Gaza: A tricky tightrope act for Palestine's neighbour Egypt

The Egyptian govt must balance the public's calls for aid to Palestine with a fear of facilitating the permanent displacement of Palestinians from Gaza, and potential domestic unrest

A demonstration with Palestinian flags in neighbouring Egypt, which has a political tightrope to walk (photo: DW)
A demonstration with Palestinian flags in neighbouring Egypt, which has a political tightrope to walk (photo: DW)


The current conflict between Israel and the militant Hamas group in Gaza has led to a difficult balancing act for Egypt.

The neighbouring nation is the main facilitator for getting humanitarian aid into Gaza, but also draws a red line when it comes to taking in displaced Palestinians.

"Cairo's position is increasingly informed by the alarming, rising civilian death toll as the ground invasion [in Gaza] proceeds, as well as by reported European and US pressure to open the Rafah border crossing to Palestinians who wish to cross," Michelle Pace, an associate fellow at the London-based think tank Chatham House and a professor at Denmark's Roskilde University, told DW.

Egyptian president Abdel Fattah al-Sisi has made it clear that the Rafah border crossing — the only crossing into Gaza not controlled by Israel — won't become an entrance for Palestinians from Gaza.

"Egypt clearly and strictly confirms that it will never accept the displacement of any Palestinian into Egyptian territory," he said.

Al-Sisi has repeated this in various ways since the outbreak of the conflict, which started after the 7 October Hamas attack that killed around 1,400 Israelis.

"Egypt recalls very well what happened in 1948, when following the Nakba [Arabic for 'catastrophe'], Palestinians who had been forced out of their homes and villages were not allowed to return back when that war ended," Pace said. "Egypt believes that pattern could repeat itself."

"Nonetheless civilians in Gaza have the right to seek asylum and only they alone can decide how and when to exercise this right. Egypt is obligated to let civilians in, if they want," Timothy E. Kaldas, deputy director of the Washington-based Tahrir Institute for Middle East Policy, told DW.

"That said, it should be made eminently clear by Israel's partners that Gazans have a right to return to Gaza when hostilities end and Israel's leaders should be warned that preventing them from doing so would constitute ethnic cleansing," Kaldas added.

Potential threat to Egyptian security

A further Egyptian concern against allowing people from Gaza in may be that it would probably be impossible to separate militants from civilian refugees, experts like Pace believe.

"If Palestinian jihadist groups established logistical, ideological and operational links with [counterparts] based in Sinai, Egypt fears that those militants could try to launch attacks on Israeli targets from Egyptian territory, inviting retaliation from Israel and unsettling its relations with Egypt," she added.

Al-Sissi also voiced this concern during a recent press conference in Cairo:

"Sinai would become a base for terrorist operations against Israel, and we, in Egypt, would bear the responsibility for that. The peace we created [in 1979, when a peace treaty with Israel was signed] would slip away from our hands, all under the context of eliminating the Palestinian cause," he said.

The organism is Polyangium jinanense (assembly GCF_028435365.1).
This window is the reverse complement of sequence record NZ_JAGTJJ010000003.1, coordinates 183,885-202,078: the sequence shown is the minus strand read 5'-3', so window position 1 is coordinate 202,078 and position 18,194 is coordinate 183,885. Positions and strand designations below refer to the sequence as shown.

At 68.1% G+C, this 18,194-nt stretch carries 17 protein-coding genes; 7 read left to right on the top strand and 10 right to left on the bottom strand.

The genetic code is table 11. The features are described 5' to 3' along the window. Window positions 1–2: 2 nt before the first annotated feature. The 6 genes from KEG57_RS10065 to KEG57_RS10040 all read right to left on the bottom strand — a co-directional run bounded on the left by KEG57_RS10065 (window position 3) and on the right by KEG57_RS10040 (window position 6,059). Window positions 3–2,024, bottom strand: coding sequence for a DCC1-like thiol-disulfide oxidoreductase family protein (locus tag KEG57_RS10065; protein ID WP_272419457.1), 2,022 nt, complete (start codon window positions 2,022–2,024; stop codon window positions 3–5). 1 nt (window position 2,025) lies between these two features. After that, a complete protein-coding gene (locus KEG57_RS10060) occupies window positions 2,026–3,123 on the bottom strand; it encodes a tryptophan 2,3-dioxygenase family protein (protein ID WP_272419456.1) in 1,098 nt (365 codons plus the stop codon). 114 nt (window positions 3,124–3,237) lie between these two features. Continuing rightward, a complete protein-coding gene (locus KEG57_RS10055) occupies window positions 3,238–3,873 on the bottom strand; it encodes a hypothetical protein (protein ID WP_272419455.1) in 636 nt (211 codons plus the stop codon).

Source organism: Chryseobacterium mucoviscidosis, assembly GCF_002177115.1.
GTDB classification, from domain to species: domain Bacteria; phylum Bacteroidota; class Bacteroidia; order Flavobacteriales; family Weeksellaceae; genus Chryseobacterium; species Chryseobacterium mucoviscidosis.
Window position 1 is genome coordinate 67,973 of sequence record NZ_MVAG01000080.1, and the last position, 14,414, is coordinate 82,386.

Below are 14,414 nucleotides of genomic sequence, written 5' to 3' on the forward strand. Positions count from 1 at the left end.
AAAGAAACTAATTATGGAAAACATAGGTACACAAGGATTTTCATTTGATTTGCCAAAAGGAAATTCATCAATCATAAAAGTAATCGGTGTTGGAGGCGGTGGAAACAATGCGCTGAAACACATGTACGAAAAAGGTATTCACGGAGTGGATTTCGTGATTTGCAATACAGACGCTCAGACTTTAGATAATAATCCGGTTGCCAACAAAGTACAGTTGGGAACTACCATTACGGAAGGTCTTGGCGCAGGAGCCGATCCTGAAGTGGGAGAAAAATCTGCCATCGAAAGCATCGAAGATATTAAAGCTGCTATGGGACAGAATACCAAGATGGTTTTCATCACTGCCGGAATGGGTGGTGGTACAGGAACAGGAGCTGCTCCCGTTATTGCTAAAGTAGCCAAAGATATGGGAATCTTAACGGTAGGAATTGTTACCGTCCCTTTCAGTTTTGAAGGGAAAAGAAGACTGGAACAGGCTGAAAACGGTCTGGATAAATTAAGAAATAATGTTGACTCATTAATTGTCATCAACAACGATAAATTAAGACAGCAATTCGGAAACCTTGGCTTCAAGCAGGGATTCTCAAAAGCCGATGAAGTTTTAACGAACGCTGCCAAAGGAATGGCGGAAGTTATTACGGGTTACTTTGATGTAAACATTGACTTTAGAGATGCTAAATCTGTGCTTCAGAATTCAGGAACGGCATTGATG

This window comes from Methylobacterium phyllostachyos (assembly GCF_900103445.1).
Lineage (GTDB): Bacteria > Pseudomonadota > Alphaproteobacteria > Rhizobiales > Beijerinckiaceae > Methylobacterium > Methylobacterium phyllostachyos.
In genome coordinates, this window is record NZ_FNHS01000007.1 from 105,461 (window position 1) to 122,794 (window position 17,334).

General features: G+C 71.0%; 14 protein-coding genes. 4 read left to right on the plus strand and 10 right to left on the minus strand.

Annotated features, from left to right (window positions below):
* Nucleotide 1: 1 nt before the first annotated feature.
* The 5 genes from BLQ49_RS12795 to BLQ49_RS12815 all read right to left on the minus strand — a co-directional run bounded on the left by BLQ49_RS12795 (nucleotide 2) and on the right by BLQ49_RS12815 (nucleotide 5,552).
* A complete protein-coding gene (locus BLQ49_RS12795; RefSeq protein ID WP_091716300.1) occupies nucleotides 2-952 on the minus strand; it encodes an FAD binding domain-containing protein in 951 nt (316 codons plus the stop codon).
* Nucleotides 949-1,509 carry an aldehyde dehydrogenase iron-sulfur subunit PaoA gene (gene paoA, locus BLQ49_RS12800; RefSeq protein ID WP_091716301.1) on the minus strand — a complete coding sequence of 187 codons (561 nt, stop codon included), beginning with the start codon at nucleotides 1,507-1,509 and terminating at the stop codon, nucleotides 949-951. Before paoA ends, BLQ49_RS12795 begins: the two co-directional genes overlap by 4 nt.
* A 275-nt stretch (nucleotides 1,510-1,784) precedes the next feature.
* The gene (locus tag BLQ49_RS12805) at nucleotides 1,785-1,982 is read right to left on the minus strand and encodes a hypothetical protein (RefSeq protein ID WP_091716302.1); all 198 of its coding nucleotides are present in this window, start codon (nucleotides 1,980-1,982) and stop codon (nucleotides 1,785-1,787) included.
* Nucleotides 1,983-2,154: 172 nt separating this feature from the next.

Kenneth Roth, former executive director of Human Rights Watch and now a visiting professor at Princeton University in the US, says that el-Sissi is also "particularly sympathetic to Israel's attempts to crush Hamas because he himself used horrible violence to crush the Muslim Brotherhood, a more peaceful cousin of Hamas, including the 2013 massacre of 817 protesters in Rabaa Square in Cairo".

Crackdown on protesters

The past month of the conflict has also had an impact on the relationship between the authoritarian Egyptian government and the country's own people.

"Differences due to economic difficulties in the country, but also because of authoritarianism, have eased a little bit," according to Nathan Brown, a professor of political science and international affairs at George Washington University, and a current fellow at the Hamburg Institute for Advanced Study in Germany. "Attention has focused instead on protecting Egypt's national borders," he said.

This is welcomed by al-Sisi, who is highly likely to be re-elected in Egypt's upcoming presidential elections, which are widely assessed as being undemocratic.

International funding in exchange for assisting in Gaza could also help address Egypt's ongoing economic crisis. The local currency has lost more than half of its value since March 2022, and Egypt's foreign currency reserves are almost depleted. The conflict in Gaza will also impact tourism, a mainstay of the Egyptian economy.

Roth doubts the conflict will keep the Egyptian population and its government aligned in the long term, though.

"As public opinion turns from sympathy for Israel, after the horrible 7 October 7 Hamas slaughter of Israeli civilians, to horror at the far larger number of Palestinian civilians now being killed under Israeli bombardment, questions inevitably will be asked about why the Egyptian government continues to partner with Israel," Roth told DW.

The Egyptian government is already preparing to nip any dissent in the bud.

Last week, after Egyptian protesters called for justice and freedom during government-sanctioned pro-Palestinian rallies, Egyptian security forces still detained around 70 people in Cairo and Alexandria. According to a recent report by Human Rights Watch, 16 protesters were charged with "joining a terrorist group" and "committing a terror act".

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